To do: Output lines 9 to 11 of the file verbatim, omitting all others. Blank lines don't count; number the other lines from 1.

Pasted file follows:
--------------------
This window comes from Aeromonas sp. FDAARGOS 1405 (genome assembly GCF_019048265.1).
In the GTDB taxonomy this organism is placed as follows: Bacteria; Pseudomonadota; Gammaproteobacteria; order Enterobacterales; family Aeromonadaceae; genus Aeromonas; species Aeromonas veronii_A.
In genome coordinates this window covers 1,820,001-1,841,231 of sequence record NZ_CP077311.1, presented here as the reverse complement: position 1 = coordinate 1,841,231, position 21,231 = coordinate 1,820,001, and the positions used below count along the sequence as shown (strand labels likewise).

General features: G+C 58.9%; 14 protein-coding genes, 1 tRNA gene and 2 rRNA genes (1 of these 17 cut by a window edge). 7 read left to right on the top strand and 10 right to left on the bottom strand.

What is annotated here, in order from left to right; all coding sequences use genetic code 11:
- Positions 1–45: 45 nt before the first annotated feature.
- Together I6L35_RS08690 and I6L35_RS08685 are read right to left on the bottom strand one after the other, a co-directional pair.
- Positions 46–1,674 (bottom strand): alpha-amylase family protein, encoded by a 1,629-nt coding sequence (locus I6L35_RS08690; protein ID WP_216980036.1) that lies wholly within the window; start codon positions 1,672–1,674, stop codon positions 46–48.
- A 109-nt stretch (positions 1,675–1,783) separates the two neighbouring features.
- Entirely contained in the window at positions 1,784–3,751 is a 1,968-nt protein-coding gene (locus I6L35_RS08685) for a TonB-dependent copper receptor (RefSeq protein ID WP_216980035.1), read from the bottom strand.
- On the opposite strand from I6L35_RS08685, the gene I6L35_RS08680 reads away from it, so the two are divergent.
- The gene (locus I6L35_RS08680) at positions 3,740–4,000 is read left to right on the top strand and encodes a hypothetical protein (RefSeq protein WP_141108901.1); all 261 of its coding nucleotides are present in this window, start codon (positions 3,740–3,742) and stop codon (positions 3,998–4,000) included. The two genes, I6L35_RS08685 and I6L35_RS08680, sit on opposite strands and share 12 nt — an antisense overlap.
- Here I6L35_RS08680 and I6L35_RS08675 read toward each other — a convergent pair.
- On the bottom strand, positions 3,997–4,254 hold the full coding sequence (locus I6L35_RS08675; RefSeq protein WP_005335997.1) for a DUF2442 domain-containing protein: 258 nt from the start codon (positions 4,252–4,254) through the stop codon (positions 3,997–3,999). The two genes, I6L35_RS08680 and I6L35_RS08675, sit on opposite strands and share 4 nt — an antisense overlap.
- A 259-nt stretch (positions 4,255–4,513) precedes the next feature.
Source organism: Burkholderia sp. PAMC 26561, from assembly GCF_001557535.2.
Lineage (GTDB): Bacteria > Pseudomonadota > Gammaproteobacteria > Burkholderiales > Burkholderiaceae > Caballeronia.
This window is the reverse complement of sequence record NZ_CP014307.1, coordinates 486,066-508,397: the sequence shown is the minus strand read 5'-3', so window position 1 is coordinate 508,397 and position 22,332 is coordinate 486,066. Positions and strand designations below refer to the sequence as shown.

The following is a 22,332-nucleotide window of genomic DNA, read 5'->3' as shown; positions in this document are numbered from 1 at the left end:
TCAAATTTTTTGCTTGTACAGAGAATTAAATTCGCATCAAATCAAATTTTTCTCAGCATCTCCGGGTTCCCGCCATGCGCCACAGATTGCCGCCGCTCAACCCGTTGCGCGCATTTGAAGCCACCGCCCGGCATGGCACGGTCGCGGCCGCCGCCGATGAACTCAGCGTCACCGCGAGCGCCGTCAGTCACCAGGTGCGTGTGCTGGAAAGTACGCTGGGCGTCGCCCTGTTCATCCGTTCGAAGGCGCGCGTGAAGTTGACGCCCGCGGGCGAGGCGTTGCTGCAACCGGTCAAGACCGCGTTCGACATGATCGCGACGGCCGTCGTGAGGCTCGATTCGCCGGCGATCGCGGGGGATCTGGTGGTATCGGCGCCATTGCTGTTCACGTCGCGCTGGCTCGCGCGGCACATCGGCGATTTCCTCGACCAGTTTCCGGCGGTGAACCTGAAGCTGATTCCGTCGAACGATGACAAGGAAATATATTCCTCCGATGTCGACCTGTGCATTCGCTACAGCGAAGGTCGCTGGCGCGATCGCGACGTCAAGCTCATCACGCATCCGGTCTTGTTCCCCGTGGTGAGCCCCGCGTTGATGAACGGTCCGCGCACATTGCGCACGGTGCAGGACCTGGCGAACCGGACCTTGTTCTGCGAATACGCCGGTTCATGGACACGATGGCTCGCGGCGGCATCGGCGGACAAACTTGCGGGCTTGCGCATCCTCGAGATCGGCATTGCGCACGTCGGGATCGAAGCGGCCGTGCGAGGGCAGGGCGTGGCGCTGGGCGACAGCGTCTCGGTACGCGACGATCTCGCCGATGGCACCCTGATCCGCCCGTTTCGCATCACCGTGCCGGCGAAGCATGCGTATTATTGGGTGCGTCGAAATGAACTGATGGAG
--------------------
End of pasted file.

- A 109-nt stretch (positions 1,675–1,783) separates the two neighbouring features.
- Entirely contained in the window at positions 1,784–3,751 is a 1,968-nt protein-coding gene (locus I6L35_RS08685) for a TonB-dependent copper receptor (RefSeq protein ID WP_216980035.1), read from the bottom strand.
- On the opposite strand from I6L35_RS08685, the gene I6L35_RS08680 reads away from it, so the two are divergent.